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Re: [PATCH] microblaze: microblaze.md: Use 'SI' instead of 'VOID' for operand 1 of 'call_value_intern'
- From: Michael Eager <eager at eagerm dot com>
- To: Chen Gang <gang dot chen dot 5i5j at gmail dot com>, Mike Stump <mikestump at comcast dot net>
- Cc: Jeff Law <law at redhat dot com>, davem at redhat dot com, gcc-patches List <gcc-patches at gcc dot gnu dot org>
- Date: Sun, 26 Oct 2014 11:22:59 -0700
- Subject: Re: [PATCH] microblaze: microblaze.md: Use 'SI' instead of 'VOID' for operand 1 of 'call_value_intern'
- Authentication-results: sourceware.org; auth=none
- References: <bekwguasixaphab5pghrhbxp dot 1411603920412 at email dot android dot com> <544673D6 dot 7020607 at gmail dot com> <544709B8 dot 7080707 at gmail dot com> <544CCEC0 dot 50406 at gmail dot com>
On 10/26/14 03:36, Chen Gang wrote:
On 10/22/2014 09:34 AM, Chen Gang wrote:
Yes, if you want to test on a target, you will need a target. You can either have a simulator (see binutils and sim/* for an example of how to write one) or target hardware in some form.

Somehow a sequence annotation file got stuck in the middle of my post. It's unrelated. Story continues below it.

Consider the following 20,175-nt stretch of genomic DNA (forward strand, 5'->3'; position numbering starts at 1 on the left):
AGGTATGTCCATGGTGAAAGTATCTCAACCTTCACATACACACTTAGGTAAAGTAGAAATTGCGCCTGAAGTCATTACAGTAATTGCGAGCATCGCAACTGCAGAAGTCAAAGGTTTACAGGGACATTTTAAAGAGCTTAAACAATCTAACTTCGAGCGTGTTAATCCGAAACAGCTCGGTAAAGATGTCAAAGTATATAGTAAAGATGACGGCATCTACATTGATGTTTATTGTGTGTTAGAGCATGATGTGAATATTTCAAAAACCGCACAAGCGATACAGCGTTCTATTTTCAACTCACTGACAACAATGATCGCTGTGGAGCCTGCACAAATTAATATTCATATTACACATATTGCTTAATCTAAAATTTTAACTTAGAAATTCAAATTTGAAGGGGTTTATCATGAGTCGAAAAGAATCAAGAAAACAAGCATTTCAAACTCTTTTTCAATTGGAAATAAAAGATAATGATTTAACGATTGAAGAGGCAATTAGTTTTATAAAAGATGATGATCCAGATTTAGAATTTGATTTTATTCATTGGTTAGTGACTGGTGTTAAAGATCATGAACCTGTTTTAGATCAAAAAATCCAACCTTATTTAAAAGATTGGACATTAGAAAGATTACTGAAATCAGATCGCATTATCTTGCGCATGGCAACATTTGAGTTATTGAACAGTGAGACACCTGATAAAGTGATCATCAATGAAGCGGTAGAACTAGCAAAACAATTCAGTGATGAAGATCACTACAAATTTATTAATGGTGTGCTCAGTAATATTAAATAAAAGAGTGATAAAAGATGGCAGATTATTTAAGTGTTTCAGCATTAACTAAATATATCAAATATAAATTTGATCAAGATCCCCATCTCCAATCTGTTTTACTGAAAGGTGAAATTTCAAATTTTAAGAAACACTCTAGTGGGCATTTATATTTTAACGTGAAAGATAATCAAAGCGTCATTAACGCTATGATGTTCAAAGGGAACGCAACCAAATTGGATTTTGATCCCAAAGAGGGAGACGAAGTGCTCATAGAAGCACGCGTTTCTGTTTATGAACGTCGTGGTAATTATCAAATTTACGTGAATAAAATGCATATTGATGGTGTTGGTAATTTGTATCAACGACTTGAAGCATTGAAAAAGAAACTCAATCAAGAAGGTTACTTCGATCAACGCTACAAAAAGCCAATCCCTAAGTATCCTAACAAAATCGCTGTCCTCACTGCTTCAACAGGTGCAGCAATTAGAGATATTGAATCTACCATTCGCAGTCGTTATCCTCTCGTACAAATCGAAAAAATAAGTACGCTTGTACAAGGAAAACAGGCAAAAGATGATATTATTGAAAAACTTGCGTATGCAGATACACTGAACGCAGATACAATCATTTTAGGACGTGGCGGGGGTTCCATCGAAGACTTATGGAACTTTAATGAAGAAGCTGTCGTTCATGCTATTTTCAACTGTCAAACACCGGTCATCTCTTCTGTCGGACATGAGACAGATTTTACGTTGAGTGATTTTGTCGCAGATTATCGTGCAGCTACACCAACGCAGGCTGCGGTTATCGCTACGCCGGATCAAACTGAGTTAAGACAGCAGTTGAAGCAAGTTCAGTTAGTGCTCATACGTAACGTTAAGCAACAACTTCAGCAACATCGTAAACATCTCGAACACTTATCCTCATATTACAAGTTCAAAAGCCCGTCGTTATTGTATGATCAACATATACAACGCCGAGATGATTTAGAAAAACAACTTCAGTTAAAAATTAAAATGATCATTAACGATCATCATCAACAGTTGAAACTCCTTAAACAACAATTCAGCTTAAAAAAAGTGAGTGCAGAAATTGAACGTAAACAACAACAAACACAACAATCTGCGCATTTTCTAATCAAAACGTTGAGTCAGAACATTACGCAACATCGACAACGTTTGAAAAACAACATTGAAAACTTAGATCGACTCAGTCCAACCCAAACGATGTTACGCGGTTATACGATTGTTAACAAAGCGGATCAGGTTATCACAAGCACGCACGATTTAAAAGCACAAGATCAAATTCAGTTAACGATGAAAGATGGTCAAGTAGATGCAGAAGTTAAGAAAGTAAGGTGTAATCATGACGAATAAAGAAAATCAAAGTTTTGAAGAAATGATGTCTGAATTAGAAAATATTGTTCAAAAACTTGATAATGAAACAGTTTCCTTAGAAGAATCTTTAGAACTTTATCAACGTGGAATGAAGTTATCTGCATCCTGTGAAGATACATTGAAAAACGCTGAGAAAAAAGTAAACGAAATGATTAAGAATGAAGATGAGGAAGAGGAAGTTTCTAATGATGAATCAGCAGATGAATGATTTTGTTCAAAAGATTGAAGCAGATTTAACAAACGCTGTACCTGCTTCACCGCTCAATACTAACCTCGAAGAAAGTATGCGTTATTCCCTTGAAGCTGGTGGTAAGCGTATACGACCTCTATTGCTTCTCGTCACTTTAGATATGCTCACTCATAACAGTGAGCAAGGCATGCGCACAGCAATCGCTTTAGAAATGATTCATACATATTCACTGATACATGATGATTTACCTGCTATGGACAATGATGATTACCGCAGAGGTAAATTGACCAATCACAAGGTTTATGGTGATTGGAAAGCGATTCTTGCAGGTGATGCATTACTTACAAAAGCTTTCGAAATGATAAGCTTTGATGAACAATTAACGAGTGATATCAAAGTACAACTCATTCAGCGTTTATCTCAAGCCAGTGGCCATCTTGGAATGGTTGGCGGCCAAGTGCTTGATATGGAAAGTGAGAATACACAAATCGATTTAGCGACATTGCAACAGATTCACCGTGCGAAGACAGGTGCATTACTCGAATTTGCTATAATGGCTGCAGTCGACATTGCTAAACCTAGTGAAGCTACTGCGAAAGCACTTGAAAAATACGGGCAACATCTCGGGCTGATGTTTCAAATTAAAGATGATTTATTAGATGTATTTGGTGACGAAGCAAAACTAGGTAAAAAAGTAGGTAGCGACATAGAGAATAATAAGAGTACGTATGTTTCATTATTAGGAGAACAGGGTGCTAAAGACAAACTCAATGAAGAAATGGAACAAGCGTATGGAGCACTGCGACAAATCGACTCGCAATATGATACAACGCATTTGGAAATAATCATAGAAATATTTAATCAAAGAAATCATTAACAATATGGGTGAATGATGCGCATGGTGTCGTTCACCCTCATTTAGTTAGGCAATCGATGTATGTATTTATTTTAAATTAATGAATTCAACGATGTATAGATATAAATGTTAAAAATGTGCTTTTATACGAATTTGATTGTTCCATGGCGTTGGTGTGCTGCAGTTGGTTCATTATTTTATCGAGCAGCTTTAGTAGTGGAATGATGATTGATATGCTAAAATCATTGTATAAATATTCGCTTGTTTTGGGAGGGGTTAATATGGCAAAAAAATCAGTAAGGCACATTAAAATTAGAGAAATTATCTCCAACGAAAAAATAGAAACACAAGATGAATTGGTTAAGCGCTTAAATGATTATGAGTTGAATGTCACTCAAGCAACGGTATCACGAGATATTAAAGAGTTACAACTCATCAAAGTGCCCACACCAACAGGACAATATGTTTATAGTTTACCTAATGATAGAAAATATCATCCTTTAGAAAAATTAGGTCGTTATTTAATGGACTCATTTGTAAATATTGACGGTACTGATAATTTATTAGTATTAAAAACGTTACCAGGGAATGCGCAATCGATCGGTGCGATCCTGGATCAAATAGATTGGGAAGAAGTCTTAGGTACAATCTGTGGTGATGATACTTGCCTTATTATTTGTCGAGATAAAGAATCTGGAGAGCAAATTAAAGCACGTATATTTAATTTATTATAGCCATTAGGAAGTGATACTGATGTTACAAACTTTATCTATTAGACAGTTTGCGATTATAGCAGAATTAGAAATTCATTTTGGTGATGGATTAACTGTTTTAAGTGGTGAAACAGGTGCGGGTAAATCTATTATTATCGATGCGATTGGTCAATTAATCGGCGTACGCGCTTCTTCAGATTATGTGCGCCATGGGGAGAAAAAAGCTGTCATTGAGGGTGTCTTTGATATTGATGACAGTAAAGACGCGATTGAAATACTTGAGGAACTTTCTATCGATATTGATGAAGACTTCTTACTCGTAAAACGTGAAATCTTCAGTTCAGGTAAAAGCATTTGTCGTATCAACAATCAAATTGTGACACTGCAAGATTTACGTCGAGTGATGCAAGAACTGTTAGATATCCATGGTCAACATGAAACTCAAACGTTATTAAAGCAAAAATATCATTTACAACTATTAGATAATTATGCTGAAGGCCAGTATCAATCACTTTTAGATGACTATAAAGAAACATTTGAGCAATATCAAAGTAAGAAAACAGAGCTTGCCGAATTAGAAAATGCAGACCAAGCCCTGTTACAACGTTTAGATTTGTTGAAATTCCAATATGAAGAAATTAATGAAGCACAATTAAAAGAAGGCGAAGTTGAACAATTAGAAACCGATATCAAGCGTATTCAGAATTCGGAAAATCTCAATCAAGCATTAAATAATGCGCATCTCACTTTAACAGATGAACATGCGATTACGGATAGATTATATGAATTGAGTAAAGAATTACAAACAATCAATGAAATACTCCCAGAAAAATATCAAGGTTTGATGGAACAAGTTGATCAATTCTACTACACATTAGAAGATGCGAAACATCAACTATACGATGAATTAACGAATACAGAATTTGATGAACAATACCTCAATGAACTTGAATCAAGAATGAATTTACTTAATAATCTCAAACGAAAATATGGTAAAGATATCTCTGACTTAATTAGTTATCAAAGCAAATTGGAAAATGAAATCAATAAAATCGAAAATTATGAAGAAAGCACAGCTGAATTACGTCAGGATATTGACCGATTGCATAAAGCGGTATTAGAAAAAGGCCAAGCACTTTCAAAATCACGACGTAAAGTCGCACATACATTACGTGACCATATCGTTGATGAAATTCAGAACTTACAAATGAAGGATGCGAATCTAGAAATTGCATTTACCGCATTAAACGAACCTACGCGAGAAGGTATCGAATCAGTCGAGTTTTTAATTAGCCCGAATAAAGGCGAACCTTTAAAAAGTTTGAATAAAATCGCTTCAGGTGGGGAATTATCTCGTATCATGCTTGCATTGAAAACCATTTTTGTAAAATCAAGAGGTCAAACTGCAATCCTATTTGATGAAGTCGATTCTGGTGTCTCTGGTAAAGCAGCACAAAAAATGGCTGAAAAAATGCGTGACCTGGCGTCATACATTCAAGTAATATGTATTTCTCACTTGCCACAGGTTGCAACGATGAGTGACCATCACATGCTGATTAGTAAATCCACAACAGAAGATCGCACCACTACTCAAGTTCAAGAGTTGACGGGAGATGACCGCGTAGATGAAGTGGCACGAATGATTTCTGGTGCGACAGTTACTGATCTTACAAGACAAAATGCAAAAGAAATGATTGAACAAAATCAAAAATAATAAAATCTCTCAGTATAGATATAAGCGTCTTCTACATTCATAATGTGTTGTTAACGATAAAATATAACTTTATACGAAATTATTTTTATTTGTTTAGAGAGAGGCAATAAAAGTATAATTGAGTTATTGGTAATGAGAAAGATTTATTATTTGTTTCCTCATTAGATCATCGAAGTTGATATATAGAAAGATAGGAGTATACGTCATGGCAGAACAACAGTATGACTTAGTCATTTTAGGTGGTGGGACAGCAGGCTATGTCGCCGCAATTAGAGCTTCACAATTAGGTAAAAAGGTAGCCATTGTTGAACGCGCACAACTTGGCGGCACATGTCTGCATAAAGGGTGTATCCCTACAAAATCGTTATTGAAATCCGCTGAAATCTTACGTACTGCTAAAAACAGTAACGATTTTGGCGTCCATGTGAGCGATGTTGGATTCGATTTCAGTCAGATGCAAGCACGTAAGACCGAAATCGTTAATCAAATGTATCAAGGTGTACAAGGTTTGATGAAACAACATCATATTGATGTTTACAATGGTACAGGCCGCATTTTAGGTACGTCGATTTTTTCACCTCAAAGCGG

After tried 'sim', I found the root cause is microblaze sim does not
support '--sysroot', which is the environments for shared libraries and
system calls (need load microblaze kernel).
- microblaze can successfully execute simple programs which has no
glibc and no system call.
- In upstream master branch of binutils, for microblaze sim, it has no
related testsuite for sim in binutils, neither support '--sysroot',
neither support function stack, startup parameters, and environments.
- After hard code the default stack in sim, it can start the '-static'
program with glibc, but stop at uname() which will use system call.
So I want to consult: at present, can we let microblaze sim run 'normal'
programs (have glibc, and use system call)?
Microblaze-sim provides basic instruction set architecture and memory simulation.
There is no operating system support. (It's also quite old. I'm not sure
which version of the MB architecture it models, but it is not recent.)
Microblaze-sim is not a full system simulator, like QEMU. To be able to
run a program which requires glibc, you need to be able to boot a full Linux
image on the simulator, which microblaze-sim cannot do. QEMU models an
entire processor and can boot a Linux image.
Michael Eager email@example.com
1960 Park Blvd., Palo Alto, CA 94306 650-325-8077